Workers' rights tribunal decisions and how operators are then complying with those legal rulings, SHOULD be ’reasonably’ considered by licensing authorities, when deciding whether the private hire firm is ’fit and proper’ to hold a licence, says Khan.
The London Mayor, who was responding to a question put forward by Assembly Member David Kurten, highlighted that only the courts can make rulings on employment status within the industry, but did point out the stance that minicab regulators can take if rulings are not being followed in the ’way the law requires’.
The Mayor also pointed out all private hire drivers should be treated fairly and not be expected to work unreasonable hours to earn a liveable wage. He has also campaigned for drivers to be paid the London Living Wage as a minimum.
In November 2019, ride-hailing firm Uber lost its operator’s licence in the capital on the grounds of safety concerns. A decision that the American minicab firm refutes and will appeal later this year.
In the lead up to that decision the GMB union won a hat trick of legal cases against Uber in relation to workers’ rights. In October 2016, the Central London Employment Tribunal ruled in GMB's favour - determining that Uber drivers are not self-employed, but are workers entitled to workers’ rights including holiday pay, a guaranteed minimum wage and an entitlement to breaks.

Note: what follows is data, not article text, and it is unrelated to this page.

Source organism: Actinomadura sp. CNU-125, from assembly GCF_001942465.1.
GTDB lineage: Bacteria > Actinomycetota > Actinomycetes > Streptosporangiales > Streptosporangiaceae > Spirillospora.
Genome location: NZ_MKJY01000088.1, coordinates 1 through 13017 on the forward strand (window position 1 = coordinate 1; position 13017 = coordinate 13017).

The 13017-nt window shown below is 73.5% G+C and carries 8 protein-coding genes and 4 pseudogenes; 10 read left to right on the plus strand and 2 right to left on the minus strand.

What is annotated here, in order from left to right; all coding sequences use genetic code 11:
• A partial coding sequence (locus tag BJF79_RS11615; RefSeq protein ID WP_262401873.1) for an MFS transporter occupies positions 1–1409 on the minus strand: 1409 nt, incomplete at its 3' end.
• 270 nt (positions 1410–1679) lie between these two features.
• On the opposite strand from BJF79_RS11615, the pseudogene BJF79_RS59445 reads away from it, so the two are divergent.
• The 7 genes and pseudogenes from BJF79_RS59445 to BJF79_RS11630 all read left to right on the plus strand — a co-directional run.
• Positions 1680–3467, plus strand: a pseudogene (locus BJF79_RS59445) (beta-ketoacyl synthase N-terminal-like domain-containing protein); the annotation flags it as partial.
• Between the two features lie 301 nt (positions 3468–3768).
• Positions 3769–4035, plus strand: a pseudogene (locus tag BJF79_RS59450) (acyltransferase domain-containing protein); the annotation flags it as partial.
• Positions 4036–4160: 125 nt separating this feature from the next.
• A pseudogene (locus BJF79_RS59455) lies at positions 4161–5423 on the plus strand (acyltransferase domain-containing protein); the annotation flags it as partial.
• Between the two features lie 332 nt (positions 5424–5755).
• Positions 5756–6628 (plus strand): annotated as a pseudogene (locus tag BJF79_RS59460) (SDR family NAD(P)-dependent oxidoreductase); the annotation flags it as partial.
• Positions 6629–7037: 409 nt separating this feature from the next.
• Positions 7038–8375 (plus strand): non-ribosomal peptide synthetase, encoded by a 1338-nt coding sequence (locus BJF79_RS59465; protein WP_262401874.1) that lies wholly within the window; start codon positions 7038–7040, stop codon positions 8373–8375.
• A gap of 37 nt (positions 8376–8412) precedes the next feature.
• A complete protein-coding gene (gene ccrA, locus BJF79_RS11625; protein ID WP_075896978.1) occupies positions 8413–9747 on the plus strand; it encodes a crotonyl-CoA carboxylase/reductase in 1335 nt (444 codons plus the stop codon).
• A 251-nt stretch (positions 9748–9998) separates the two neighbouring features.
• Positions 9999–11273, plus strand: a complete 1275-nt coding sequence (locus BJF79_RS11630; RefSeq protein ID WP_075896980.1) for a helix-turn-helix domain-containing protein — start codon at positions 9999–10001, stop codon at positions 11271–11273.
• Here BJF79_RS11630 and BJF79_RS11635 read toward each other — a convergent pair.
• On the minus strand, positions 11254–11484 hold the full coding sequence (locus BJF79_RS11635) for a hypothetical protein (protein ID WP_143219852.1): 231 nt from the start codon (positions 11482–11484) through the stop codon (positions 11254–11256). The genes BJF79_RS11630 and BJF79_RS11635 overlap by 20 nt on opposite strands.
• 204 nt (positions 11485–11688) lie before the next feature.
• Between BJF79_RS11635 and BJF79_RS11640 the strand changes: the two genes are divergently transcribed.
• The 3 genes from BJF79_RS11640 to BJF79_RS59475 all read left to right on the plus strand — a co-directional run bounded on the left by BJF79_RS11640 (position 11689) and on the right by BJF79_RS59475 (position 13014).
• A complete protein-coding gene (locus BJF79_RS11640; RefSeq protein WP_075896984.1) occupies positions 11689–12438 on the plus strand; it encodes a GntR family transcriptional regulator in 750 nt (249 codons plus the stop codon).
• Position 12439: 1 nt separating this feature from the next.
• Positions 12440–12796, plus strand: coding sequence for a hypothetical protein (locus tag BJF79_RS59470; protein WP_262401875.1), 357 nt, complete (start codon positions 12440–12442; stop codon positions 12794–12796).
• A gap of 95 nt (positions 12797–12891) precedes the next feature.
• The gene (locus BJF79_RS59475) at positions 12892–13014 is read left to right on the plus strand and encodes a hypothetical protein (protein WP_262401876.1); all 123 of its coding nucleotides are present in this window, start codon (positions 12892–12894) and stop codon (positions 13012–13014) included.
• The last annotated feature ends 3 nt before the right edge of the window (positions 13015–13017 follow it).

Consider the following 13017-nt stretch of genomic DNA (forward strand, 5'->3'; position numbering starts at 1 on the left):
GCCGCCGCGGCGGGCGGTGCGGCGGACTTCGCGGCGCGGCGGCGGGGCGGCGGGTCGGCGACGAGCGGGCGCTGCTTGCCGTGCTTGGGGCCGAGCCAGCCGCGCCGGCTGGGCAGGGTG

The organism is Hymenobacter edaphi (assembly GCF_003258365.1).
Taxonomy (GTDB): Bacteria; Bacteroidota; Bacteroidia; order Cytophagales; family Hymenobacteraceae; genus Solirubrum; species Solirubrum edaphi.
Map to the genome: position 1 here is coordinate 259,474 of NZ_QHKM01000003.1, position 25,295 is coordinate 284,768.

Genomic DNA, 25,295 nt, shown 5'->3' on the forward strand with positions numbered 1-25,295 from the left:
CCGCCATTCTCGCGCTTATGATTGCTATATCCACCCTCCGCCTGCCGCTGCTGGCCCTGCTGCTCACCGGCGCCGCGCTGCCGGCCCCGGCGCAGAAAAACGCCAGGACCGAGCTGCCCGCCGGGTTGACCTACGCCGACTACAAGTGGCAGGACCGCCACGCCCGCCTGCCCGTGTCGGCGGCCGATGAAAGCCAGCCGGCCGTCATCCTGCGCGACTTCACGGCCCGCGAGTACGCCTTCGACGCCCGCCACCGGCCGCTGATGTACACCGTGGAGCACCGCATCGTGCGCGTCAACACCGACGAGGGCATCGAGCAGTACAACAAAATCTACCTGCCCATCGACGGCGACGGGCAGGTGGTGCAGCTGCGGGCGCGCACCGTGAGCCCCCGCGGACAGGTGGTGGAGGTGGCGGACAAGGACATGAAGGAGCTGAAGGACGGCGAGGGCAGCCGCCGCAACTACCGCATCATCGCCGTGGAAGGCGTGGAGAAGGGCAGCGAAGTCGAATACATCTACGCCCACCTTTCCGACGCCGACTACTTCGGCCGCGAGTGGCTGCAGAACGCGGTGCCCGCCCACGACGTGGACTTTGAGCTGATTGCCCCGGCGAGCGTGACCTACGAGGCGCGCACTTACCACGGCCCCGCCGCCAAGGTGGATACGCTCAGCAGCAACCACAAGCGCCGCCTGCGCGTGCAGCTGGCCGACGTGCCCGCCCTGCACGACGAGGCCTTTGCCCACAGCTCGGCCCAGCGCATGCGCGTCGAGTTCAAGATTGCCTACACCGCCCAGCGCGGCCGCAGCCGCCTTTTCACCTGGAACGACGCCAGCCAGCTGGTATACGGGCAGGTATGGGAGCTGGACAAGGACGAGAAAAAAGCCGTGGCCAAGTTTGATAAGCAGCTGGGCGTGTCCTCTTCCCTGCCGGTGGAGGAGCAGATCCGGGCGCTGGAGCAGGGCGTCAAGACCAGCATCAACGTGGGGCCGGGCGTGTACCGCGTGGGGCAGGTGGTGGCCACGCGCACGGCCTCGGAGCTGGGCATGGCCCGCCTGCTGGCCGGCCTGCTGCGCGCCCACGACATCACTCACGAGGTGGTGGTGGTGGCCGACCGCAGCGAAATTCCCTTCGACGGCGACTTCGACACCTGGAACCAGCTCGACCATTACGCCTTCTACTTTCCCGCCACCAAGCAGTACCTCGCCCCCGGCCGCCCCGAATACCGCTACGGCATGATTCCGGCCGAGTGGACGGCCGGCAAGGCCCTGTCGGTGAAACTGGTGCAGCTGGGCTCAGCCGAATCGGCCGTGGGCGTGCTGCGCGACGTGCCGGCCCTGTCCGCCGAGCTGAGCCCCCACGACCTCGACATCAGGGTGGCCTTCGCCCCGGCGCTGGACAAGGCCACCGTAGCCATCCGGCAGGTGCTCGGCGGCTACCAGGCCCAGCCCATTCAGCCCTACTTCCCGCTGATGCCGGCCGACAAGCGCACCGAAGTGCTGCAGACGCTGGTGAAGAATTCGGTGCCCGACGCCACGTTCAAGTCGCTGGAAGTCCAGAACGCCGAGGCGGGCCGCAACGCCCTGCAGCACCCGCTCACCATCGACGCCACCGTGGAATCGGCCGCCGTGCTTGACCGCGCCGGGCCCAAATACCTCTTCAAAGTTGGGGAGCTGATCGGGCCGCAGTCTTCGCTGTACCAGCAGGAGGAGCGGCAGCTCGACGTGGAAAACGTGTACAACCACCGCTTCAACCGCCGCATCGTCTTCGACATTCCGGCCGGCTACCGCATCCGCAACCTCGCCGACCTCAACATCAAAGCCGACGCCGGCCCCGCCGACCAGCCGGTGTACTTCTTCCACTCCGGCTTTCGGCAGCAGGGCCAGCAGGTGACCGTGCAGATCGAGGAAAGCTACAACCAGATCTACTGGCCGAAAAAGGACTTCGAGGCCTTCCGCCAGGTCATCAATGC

Instead of accepting the judgement of the courts, Uber took their case to the Employment Appeal Tribunal (EAT) in November 2017, which ruled against the ride-sharing company. Then in December 2018 the Court of Appeal upheld the ruling again.
Last month this prompted City Hall’s Assembly Member, David Kurten, to ask the London Mayor: “Do you believe that app companies are operating on the wrong side of the employment laws, and if so, how are you going ensure that app companies who Transport for London (TfL) licence are compliant with all laws?”
Recently Sadiq Khan, the Mayor of London, responded saying: “I’ve always been clear that I believe private hire drivers should be treated fairly, work reasonable hours and be able to earn a decent wage, and I have pushed private hire operators to ensure that drivers are being paid the London Living Wage.
“Driver pay and general working conditions were raised in the Department for Transport’s (DfT) Task and Finish Group on Taxi and Private Hire Vehicle licensing, of which Transport for London (TfL) was an active member. In its response to the Group’s report, the Government made it clear that only the courts can make rulings on employment status.
“The Government did state that the decisions of tribunals and whether an operator concerned is complying with a ruling in the way the law requires, should reasonably be considered by a licensing authority as part of the 'fit and proper' test for a Private Hire Vehicle operator. TfL therefore continues to monitor relevant cases that are decided by the courts.”
Image credit: Greater London Authority